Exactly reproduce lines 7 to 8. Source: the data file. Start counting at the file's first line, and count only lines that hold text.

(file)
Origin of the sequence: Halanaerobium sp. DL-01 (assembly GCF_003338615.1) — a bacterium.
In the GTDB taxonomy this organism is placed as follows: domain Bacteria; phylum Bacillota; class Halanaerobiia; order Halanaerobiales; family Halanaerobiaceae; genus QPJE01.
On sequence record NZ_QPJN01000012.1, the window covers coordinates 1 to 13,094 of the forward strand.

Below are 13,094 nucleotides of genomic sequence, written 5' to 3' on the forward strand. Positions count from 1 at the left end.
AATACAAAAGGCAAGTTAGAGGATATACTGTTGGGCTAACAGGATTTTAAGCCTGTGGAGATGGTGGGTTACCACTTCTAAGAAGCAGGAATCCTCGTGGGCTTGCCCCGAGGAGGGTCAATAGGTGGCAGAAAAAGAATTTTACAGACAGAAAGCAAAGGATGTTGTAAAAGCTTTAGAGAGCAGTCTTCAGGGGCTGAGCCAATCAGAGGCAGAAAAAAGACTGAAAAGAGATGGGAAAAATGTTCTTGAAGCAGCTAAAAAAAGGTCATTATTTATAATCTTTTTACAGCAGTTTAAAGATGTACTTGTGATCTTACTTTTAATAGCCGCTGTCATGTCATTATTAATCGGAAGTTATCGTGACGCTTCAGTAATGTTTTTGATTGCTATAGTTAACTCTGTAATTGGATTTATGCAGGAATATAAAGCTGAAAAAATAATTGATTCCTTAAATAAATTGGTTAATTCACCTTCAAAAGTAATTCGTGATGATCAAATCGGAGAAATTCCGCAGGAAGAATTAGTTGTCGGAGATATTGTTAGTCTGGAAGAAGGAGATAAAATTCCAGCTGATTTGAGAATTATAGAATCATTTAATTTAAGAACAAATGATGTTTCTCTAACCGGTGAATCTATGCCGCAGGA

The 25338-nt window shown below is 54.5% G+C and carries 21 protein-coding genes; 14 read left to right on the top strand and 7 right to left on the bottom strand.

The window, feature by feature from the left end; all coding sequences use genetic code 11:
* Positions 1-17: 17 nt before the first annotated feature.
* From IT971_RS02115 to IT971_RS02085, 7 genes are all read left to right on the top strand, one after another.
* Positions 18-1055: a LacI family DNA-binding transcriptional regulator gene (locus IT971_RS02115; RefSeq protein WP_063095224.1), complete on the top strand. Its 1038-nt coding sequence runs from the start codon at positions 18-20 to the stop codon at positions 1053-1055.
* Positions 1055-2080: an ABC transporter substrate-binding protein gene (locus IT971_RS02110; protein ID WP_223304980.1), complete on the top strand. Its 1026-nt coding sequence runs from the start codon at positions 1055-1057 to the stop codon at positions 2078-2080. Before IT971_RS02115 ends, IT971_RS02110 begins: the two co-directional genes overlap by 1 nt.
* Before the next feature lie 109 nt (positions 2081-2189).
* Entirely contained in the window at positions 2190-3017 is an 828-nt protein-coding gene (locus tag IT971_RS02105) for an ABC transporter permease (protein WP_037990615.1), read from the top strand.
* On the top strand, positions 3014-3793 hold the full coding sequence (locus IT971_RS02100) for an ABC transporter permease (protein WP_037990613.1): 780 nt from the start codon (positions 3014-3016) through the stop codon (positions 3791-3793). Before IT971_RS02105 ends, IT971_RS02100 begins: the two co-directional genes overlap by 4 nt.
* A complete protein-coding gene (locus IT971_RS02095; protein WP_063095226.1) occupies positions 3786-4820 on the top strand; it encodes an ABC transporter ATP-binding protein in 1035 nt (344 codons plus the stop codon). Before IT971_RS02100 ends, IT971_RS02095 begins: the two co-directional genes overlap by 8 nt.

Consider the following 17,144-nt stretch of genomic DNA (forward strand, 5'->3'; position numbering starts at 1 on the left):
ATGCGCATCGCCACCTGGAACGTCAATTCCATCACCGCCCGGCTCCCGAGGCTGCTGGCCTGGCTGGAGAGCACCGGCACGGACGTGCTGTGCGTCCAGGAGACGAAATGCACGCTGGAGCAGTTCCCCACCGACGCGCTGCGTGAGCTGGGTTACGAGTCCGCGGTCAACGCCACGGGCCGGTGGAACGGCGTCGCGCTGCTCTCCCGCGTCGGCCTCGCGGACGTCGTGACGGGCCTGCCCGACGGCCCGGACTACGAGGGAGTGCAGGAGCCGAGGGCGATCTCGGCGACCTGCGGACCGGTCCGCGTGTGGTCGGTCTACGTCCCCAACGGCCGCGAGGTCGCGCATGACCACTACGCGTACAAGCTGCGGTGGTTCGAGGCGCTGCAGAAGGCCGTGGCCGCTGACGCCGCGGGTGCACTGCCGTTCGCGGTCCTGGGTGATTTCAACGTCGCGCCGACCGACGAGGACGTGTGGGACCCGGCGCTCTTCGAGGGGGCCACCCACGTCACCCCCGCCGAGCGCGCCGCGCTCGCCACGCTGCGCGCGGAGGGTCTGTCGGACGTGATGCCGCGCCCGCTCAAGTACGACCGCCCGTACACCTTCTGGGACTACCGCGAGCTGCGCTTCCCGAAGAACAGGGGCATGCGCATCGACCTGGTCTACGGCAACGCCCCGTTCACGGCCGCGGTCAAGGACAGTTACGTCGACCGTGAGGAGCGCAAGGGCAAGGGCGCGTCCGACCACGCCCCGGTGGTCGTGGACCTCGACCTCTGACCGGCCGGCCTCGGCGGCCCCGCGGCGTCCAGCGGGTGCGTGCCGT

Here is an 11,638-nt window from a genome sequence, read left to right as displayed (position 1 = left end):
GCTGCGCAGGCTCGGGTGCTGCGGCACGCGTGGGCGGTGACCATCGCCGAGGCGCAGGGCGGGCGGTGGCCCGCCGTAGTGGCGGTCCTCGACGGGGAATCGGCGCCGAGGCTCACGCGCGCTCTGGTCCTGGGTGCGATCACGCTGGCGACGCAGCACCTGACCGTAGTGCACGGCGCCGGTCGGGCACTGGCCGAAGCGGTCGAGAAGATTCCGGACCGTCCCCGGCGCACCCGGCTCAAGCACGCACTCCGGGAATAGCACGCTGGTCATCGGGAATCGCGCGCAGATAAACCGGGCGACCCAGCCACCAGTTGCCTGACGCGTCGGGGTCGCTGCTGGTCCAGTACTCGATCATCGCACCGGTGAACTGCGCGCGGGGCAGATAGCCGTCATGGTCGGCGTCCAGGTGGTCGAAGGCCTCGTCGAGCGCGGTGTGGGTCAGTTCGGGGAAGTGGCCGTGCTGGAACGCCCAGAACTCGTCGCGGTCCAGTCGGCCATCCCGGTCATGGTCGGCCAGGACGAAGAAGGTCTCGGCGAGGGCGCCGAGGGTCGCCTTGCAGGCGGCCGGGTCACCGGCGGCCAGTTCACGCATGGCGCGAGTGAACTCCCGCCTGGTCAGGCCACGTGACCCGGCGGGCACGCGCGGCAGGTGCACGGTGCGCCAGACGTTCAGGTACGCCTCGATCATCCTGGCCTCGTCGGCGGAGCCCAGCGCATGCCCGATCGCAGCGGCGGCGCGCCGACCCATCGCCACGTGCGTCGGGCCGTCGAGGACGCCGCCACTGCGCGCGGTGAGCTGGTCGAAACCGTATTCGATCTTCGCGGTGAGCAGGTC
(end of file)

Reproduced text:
The window, feature by feature from the left end; all coding sequences use genetic code 11:
* Positions 1-17: 17 nt before the first annotated feature.